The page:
Applied Statistics

Archives for November, 2009

Mark Rank and Thomas Hirschl recently published an estimate that 50% of American kids are on food stamps at some point during their first twenty years of life. Their estimate is based on an analysis of data from the Panel Study of Income Dynamics, from 1968 through 1997. This news article by Lindsey Tanner provides…

. . . where shooting someone in the head gets you four months in jail and a $1200 fine. Not a biggie, though–apparently it was only a “warning shot.” More generally, I don’t know that prison is the solution to this sort of problem. If you put a violent criminal behind bars, he very well…

The fractal geometry of nature, indeed

If this stuff is for real, it’s really impressive. (Link from Aleks’s twitter.)

Julien Emile-Geay writes about a postdoc opportunity for a postdoc in climate dynamics, applied statistics, or applied mathematics: “Beyond the Hockey Stick: new approaches to paleoclimate reconstruction”

This is all standard physics. Consider the two-slit experiment–a light beam, two slits, and a screen–with y being the place on the screen that lights up. For simplicity, think of the screen as one-dimensional. So y is a continuous random variable. Consider four experiments: 1. Slit 1 is open, slit 2 is closed. Shine light…

Handy statistical lexicon

I added a few entries recently. Currently, we have the following (in no particular order): Mister P The Secret Weapon The Superplot The Folk Theorem The Pinch-Hitter Syndrome Weakly Informative Priors P-values and U-values Conservatism WWJD Theoretical and Applied Statisticians The Fallacy of the One-Sided Bet Alabama First The USA Today Fallacy Second-Order Availability Bias…

Seth reports on a report, funded by the sugar industry, that found bad effects of a diet soda additive called Splenda. The background of the study is a delightful tangle. Seth reports: One of the authors of the Duke study is a professor of psychiatry, Susan Schiffman. An earlier study of hers had pro-Splenda results.…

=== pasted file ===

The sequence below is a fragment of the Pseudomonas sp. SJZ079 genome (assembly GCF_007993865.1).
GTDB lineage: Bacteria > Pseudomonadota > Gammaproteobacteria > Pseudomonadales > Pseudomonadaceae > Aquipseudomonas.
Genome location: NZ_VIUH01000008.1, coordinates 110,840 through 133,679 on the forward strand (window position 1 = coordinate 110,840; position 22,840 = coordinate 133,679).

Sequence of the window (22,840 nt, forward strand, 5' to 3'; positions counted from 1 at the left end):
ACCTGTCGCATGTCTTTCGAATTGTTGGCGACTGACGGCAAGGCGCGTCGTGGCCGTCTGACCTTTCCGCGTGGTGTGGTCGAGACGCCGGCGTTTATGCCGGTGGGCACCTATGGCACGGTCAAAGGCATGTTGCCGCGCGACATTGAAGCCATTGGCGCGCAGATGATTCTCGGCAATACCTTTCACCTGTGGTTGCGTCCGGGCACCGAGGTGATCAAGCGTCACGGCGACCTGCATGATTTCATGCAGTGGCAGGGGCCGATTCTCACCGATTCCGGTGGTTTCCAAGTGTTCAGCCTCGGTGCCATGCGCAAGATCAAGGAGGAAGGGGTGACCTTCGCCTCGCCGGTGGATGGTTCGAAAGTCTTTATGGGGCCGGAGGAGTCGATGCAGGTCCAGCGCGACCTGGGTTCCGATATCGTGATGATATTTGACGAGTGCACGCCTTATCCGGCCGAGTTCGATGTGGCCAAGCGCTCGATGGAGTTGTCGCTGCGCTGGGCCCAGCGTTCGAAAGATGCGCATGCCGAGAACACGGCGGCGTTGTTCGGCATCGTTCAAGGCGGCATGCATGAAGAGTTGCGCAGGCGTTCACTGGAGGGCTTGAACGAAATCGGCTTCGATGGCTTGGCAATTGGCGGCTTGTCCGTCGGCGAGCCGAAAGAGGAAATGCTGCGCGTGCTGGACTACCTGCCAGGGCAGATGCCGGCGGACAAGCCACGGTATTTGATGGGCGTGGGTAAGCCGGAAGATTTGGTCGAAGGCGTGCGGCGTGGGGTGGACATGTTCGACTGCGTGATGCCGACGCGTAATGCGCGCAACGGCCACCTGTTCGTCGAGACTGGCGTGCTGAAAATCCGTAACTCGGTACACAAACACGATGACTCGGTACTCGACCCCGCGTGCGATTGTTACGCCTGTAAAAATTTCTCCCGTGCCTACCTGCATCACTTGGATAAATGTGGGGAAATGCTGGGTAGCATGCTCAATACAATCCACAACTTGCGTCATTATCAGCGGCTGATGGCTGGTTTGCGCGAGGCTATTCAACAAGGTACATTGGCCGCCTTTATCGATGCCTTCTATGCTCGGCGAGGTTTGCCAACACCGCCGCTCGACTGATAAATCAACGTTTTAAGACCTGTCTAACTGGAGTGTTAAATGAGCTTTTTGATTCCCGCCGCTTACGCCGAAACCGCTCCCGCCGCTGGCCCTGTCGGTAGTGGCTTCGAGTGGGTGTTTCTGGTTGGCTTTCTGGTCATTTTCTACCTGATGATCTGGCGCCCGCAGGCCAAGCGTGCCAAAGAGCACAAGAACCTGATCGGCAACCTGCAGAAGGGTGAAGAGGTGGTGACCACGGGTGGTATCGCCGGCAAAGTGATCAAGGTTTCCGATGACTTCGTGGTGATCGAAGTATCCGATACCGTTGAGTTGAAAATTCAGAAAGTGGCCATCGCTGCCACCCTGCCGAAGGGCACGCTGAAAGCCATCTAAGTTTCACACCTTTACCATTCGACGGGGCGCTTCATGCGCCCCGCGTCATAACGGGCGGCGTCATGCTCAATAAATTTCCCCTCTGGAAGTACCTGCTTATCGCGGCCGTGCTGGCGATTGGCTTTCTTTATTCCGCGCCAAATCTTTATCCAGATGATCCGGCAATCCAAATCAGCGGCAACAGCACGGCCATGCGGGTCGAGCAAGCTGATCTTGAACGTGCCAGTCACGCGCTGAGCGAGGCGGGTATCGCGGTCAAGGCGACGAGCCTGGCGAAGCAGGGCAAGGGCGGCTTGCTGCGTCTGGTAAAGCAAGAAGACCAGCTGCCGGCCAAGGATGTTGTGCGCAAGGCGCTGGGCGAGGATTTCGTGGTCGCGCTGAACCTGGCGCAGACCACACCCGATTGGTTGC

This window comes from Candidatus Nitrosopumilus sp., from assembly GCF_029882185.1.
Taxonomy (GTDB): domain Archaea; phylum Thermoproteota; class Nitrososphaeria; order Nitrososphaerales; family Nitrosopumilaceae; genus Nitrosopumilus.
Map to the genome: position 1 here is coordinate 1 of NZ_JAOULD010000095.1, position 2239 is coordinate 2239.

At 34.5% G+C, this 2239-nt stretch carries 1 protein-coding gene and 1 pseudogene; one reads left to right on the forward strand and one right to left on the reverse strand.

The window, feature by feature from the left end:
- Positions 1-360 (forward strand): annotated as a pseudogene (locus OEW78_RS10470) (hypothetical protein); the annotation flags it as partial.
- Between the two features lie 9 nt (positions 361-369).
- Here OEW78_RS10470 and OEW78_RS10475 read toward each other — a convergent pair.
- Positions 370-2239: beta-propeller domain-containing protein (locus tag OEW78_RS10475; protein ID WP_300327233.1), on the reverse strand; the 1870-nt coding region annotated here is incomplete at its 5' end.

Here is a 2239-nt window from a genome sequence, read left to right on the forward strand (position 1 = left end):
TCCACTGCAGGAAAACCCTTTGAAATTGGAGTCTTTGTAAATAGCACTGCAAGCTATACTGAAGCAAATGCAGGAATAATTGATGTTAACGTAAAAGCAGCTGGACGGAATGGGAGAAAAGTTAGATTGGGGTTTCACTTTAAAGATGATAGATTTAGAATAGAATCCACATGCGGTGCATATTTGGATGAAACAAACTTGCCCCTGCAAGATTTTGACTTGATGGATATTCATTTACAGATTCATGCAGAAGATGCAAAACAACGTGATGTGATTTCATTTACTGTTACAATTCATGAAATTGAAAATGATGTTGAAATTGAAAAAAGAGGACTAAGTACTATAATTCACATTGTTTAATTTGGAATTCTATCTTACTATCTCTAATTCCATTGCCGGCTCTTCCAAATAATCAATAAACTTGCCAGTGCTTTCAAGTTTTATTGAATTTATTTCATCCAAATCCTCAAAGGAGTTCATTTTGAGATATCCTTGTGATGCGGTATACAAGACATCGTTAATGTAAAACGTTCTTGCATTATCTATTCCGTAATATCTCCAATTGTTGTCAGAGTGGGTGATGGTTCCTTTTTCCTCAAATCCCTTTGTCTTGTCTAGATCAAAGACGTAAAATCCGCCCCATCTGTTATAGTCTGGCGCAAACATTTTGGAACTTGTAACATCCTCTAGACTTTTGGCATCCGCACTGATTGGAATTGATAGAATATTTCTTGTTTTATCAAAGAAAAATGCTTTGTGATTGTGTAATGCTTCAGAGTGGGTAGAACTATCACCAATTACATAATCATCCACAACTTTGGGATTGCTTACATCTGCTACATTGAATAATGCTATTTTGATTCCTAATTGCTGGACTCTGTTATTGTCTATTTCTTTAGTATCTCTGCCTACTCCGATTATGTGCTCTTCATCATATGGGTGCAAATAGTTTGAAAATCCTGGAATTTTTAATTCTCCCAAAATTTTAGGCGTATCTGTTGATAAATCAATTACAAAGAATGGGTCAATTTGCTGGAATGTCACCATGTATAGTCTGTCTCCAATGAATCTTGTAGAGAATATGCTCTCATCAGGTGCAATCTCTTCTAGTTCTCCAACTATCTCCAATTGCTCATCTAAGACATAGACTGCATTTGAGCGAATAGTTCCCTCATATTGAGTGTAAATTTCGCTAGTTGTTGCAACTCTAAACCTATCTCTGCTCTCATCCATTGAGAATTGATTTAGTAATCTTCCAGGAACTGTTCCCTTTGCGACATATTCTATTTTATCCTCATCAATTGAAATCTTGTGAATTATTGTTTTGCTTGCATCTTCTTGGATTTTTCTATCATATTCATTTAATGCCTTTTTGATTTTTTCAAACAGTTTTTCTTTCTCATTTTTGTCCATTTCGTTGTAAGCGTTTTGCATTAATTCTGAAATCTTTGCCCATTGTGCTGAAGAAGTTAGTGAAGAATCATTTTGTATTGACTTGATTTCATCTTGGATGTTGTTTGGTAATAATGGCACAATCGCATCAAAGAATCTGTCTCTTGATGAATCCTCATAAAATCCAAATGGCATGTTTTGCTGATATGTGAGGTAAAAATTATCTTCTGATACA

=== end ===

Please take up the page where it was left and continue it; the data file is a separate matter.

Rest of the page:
A colleague sent me an article by Harry Selker and Alastair Wood about the rules for comparative effectiveness research (“evidence-based medicine”) in the House and Senate versions of the health-care bill. The key point: The [Senate] Finance Committee bill also includes language requested by industry lobbyists (pages 1138-1139) that threatens to withdraw federal funding for…

Everybody’s a critic

Christopher Nelson writes: Check out the GDP chart under “The New Triad” here: It’s supposed to compare GDP in China, India, and the US for three time periods but for my money, it’s composed wrong. The bars should be for the years, not the countries. That way we could see total GDP in each year…

Jimmy points me to this article, “Why most discovered true associations are inflated,” by J. P. Ioannidis. As Jimmy pointed out, this is exactly what we call type M (for magnitude) errors. I completely agree with Ioannidis’s point, which he seems to be making more systematically than David Weakliem and I did in our recent…